Nurses have very few outward symbols that identify them as nurses. The profession deserves a distinct identity, one that will highlight the crucial and unique role of a nurse. Perhaps it’s time return to the traditional white uniform; donning an identity with pride.

Barbara Pinchera is professor and traditional undergraduate coordinator in the division of nursing at Curry College Milton in Milton, Massachusetts.  


Selected references

Kopf B, McKiernan C, Smith A. Siege J. (writer), & de la OS (director).

(2015). Episode 5 [Television series episode]. Wolff, B., Teta, B. (Producer), The View. Lincoln Square – New York, NY : ABC

Lehna CP. Nursing attire: indicators of professionalism. Journal of Professional Nursing 1999;15(3):192-199, 192-199.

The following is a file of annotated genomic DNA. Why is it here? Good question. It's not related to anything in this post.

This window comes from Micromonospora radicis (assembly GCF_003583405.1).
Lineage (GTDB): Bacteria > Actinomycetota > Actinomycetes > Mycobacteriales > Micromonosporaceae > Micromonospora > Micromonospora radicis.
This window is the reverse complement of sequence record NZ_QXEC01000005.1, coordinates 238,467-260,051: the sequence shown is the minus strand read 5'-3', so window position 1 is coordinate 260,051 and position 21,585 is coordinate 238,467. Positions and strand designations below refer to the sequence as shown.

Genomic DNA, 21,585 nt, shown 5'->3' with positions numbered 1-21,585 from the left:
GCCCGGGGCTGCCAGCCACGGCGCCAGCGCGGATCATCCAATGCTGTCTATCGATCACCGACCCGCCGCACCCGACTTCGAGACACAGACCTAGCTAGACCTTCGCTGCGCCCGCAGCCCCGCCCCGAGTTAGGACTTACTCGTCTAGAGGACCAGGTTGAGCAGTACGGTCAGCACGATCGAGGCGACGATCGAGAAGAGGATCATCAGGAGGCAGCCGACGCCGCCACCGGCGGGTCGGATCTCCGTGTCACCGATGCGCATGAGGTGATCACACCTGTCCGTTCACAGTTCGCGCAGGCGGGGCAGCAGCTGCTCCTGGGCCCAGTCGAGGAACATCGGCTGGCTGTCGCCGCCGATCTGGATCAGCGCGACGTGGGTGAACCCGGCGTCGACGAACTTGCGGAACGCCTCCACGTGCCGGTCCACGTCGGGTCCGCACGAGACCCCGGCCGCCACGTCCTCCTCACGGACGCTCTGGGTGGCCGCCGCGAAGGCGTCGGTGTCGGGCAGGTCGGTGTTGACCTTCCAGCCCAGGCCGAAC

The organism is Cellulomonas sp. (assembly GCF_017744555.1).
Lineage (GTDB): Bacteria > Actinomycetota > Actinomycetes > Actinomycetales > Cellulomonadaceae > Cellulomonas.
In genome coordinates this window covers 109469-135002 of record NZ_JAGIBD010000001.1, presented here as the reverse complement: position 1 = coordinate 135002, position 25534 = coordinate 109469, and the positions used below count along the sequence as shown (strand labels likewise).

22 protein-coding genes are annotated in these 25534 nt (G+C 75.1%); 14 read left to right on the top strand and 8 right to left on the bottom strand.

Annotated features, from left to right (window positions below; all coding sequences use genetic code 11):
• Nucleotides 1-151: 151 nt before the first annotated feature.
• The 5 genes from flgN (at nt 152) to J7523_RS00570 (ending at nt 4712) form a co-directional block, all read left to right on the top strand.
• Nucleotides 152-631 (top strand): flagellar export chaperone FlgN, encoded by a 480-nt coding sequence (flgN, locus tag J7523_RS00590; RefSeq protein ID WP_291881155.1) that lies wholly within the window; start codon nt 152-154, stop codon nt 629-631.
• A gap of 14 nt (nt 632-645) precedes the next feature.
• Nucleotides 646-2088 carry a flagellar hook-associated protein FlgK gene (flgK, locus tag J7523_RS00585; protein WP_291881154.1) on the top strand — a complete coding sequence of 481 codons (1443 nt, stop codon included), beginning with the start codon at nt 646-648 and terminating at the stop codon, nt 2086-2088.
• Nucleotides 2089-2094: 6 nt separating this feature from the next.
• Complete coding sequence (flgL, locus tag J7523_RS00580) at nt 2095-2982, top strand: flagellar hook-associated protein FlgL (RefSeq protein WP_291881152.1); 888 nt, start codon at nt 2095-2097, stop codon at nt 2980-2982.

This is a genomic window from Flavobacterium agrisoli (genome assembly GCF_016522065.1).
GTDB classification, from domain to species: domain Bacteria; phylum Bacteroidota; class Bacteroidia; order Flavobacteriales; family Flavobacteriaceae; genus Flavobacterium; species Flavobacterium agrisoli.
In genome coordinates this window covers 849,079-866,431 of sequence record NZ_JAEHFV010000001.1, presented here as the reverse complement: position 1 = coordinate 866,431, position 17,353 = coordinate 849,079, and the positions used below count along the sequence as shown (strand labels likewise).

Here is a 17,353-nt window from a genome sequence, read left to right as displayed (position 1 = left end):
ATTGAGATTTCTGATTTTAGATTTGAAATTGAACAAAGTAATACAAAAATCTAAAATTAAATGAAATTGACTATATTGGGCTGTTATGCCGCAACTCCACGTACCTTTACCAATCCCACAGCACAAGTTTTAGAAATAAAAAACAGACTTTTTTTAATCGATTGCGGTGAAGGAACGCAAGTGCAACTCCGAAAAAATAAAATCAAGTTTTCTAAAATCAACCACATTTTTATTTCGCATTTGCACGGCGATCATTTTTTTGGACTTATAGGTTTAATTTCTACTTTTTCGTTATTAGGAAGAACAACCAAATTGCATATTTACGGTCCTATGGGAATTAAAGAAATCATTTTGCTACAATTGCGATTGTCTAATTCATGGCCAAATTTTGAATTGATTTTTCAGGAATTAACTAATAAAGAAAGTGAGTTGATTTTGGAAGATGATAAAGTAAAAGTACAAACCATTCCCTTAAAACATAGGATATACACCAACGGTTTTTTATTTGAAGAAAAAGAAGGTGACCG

Riffkin R. Americans Rate Nurses Highest on Honesty, Ethical Standards. Washington, D.C.: Gallup. 2014.

The views and opinions expressed by Perspectives contributors are those of the author and do not necessarily reflect the opinions or recommendations of the American Nurses Association, the Editorial Advisory Board members, or the Publisher, Editors and staff of American Nurse Journal. These are opinion pieces and are not peer reviewed.

1 Comment.

  • Absolutely not! I disagree with nurses going back to wearing white. I have my reasons, too many to post here.

Comments are closed.

cheryl meeGet your free access to the exclusive newsletter of American Nurse Journal and gain insights for your nursing practice.

NurseLine Newsletter

  • Hidden

*By submitting your e-mail, you are opting in to receiving information from Healthcom Media and Affiliates. The details, including your email address/mobile number, may be used to keep you informed about future products and services.


More Perspectives